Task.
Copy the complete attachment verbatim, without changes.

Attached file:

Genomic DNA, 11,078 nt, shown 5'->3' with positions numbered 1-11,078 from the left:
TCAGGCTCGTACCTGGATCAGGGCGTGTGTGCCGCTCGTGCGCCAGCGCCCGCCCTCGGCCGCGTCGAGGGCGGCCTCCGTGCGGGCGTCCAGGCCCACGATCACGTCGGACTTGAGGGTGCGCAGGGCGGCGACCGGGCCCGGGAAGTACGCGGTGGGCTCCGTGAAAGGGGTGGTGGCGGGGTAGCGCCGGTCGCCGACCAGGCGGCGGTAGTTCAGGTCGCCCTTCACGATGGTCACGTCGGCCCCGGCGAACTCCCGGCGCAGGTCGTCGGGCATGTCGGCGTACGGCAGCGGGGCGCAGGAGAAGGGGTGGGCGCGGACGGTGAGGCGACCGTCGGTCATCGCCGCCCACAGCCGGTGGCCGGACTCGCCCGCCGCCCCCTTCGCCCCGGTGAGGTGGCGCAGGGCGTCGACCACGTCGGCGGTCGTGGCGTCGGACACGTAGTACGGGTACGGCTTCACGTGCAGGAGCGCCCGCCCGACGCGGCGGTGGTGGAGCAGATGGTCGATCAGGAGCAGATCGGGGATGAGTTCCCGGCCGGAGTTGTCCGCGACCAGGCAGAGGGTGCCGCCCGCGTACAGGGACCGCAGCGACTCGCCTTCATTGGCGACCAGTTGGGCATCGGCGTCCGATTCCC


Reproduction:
Genomic DNA, 11,078 nt, shown 5'->3' with positions numbered 1-11,078 from the left:
TCAGGCTCGTACCTGGATCAGGGCGTGTGTGCCGCTCGTGCGCCAGCGCCCGCCCTCGGCCGCGTCGAGGGCGGCCTCCGTGCGGGCGTCCAGGCCCACGATCACGTCGGACTTGAGGGTGCGCAGGGCGGCGACCGGGCCCGGGAAGTACGCGGTGGGCTCCGTGAAAGGGGTGGTGGCGGGGTAGCGCCGGTCGCCGACCAGGCGGCGGTAGTTCAGGTCGCCCTTCACGATGGTCACGTCGGCCCCGGCGAACTCCCGGCGCAGGTCGTCGGGCATGTCGGCGTACGGCAGCGGGGCGCAGGAGAAGGGGTGGGCGCGGACGGTGAGGCGACCGTCGGTCATCGCCGCCCACAGCCGGTGGCCGGACTCGCCCGCCGCCCCCTTCGCCCCGGTGAGGTGGCGCAGGGCGTCGACCACGTCGGCGGTCGTGGCGTCGGACACGTAGTACGGGTACGGCTTCACGTGCAGGAGCGCCCGCCCGACGCGGCGGTGGTGGAGCAGATGGTCGATCAGGAGCAGATCGGGGATGAGTTCCCGGCCGGAGTTGTCCGCGACCAGGCAGAGGGTGCCGCCCGCGTACAGGGACCGCAGCGACTCGCCTTCATTGGCGACCAGTTGGGCATCGGCGTCCGATTCCC